Should lawyers share secret info?

January 6, 2009 2:43:16 PM PST
A district attorney plans to ask the state's Thirteenth Court of Appeals to reverse a judge's decision allowing attorneys of Victoria officials accused of leaking information about a sex abuse case to share their respective clients' grand jury testimony. Previously, Judge Robert Cheshire allowed the attorneys access to grand jury testimony, although they were ordered to keep it secret -- even from each other. Cheshire ruled Monday that the three defendants could share that information.

District Attorney Stephen Tyler said Monday that he planned to appeal Cheshire's ruling, the Victoria Advocate reported Monday in its online edition.

Former city attorney David Smith, Police Chief Bruce Ure and Lt. Ralph Buentello are accused of interfering with the investigation into former Victoria County Sheriff Michael Ratcliff, who was accused of sexually assaulting a teenage boy. They face charges of aggravated perjury, after most of the charges they had faced were dismissed. The officials said they feared Ratcliff's investigation was being buried because he was, at the time, Tyler's chief of staff.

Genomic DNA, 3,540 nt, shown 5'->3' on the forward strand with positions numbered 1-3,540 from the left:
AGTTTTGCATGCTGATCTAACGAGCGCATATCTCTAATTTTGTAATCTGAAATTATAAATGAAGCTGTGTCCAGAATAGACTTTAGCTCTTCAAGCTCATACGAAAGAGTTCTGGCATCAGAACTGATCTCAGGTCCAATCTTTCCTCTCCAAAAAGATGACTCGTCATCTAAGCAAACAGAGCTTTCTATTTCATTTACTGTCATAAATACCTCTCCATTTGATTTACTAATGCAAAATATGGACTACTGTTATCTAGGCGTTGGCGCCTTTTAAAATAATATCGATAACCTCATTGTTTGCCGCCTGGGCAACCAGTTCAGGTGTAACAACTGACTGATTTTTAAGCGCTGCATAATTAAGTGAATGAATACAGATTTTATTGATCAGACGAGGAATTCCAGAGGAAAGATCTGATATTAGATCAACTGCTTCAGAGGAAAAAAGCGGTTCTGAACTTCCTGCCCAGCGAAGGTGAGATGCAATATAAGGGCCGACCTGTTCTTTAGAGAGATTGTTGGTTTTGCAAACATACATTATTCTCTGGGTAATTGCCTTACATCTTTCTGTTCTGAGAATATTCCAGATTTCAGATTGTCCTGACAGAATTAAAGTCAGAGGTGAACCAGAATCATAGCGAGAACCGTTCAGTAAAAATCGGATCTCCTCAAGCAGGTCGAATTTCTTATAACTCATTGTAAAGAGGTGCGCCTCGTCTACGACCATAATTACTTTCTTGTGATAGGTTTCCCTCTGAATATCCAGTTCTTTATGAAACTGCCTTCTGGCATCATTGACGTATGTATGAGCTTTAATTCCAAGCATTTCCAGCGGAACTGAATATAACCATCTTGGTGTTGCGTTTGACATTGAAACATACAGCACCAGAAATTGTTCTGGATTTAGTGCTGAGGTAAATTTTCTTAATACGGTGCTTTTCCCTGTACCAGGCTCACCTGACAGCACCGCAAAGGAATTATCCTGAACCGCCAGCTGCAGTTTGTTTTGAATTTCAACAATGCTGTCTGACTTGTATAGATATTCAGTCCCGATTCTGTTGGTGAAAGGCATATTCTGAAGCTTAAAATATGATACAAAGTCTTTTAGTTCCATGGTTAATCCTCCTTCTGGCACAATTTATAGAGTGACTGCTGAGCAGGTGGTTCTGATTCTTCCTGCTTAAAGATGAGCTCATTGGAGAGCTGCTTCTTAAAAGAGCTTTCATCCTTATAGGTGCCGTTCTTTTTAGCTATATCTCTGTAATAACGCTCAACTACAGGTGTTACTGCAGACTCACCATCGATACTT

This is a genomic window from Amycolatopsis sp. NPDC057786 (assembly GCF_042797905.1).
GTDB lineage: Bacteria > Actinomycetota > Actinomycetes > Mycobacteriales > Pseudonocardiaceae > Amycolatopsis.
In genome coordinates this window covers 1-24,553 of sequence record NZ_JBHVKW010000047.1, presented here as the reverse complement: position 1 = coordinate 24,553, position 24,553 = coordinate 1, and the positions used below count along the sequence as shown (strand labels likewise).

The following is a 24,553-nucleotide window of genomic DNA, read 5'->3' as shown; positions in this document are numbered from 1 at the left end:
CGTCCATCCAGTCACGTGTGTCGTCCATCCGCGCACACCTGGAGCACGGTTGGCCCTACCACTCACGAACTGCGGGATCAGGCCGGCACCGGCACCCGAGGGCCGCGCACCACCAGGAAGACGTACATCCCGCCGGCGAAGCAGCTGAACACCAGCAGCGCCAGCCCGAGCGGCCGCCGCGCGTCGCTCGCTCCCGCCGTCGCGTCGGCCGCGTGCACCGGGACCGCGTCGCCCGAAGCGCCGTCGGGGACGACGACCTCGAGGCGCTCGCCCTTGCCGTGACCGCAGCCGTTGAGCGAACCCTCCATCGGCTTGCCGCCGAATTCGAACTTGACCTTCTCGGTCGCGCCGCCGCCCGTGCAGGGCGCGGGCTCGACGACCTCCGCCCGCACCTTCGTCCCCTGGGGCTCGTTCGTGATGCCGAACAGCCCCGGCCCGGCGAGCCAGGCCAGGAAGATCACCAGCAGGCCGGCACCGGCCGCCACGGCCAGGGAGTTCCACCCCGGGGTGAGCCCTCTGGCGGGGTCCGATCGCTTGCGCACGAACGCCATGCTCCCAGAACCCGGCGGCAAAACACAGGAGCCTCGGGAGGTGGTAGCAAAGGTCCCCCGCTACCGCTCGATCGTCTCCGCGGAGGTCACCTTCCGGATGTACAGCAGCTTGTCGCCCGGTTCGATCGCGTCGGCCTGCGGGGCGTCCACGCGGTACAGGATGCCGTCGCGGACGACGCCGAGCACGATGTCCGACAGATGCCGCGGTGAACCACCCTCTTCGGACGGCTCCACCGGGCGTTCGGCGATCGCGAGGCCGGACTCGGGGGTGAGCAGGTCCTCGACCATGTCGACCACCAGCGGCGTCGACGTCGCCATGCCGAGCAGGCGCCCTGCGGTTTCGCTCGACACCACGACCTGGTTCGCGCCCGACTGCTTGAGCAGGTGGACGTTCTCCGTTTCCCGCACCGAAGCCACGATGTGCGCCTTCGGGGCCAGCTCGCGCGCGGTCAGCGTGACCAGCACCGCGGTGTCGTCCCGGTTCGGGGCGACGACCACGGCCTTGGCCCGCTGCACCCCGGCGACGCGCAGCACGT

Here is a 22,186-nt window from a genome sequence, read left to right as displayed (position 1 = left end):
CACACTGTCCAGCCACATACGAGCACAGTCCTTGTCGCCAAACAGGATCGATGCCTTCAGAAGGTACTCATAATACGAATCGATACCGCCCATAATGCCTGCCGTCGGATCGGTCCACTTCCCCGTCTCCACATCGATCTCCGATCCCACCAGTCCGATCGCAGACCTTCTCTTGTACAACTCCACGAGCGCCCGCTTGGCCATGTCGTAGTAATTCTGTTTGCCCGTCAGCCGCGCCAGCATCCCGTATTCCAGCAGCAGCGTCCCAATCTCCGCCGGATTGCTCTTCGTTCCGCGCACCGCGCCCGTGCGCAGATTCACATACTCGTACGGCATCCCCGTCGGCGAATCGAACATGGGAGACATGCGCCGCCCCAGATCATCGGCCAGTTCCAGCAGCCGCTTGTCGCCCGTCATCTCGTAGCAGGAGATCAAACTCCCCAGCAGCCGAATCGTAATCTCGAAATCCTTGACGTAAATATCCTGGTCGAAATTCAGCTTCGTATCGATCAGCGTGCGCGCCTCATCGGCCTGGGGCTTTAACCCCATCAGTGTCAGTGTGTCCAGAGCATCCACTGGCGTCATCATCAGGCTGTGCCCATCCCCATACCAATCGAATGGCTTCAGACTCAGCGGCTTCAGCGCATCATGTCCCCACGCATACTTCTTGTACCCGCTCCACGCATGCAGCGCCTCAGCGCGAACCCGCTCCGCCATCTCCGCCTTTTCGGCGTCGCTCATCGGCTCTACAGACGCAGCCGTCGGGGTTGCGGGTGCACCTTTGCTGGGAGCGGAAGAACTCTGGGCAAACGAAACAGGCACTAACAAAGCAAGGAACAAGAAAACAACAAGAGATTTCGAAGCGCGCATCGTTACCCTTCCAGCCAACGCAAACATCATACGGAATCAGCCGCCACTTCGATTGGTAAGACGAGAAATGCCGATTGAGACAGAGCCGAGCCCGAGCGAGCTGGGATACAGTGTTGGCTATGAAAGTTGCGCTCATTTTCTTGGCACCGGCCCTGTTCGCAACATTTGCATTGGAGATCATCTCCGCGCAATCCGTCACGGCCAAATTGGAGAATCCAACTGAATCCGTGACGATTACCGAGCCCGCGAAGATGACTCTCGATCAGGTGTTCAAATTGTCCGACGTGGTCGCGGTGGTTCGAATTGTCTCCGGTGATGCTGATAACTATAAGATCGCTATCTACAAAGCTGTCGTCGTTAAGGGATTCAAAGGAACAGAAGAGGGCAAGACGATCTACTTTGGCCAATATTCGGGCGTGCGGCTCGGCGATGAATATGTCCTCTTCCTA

Mayor Will Armstrong had also been indicted in the case, but all of those charges have been dismissed.

A hearing Monday included criticism of Tyler from defense attorneys who said they're missing vital information to defend their clients against aggravated perjury charges.

"The district attorney has not disclosed anything in this case voluntarily," said Randy Schaffer, who represents Smith.

Tyler has closed his files to lawyers for Ure, Smith and Buentello, Schaffer said.

"Usually, when a prosecutor has nothing to hide he opens his files," Schaffer said. "My question is what is he hiding and why?"

Tyler said he's hiding nothing, but defense lawyers have filed intentionally inflammatory motions. A motion seeking exculpatory evidence, also called Brady materials, asked Tyler for things defense lawyers would know he couldn't provide.

But defendants said they have no idea what Tyler can or cannot produce.

Cheshire ruled several defense requests were vague or extended beyond what the law allows.

Also during the hearing, trial dates were set for the trio. Ure's trial will be first and is now scheduled to begin March 30. Buentello's trial is tentatively scheduled for April 20. Smith's trial will likely be in late April or May.

If the appellate court considers the ruling which Tyler plans to seek, it could delay the trial, Cheshire said.

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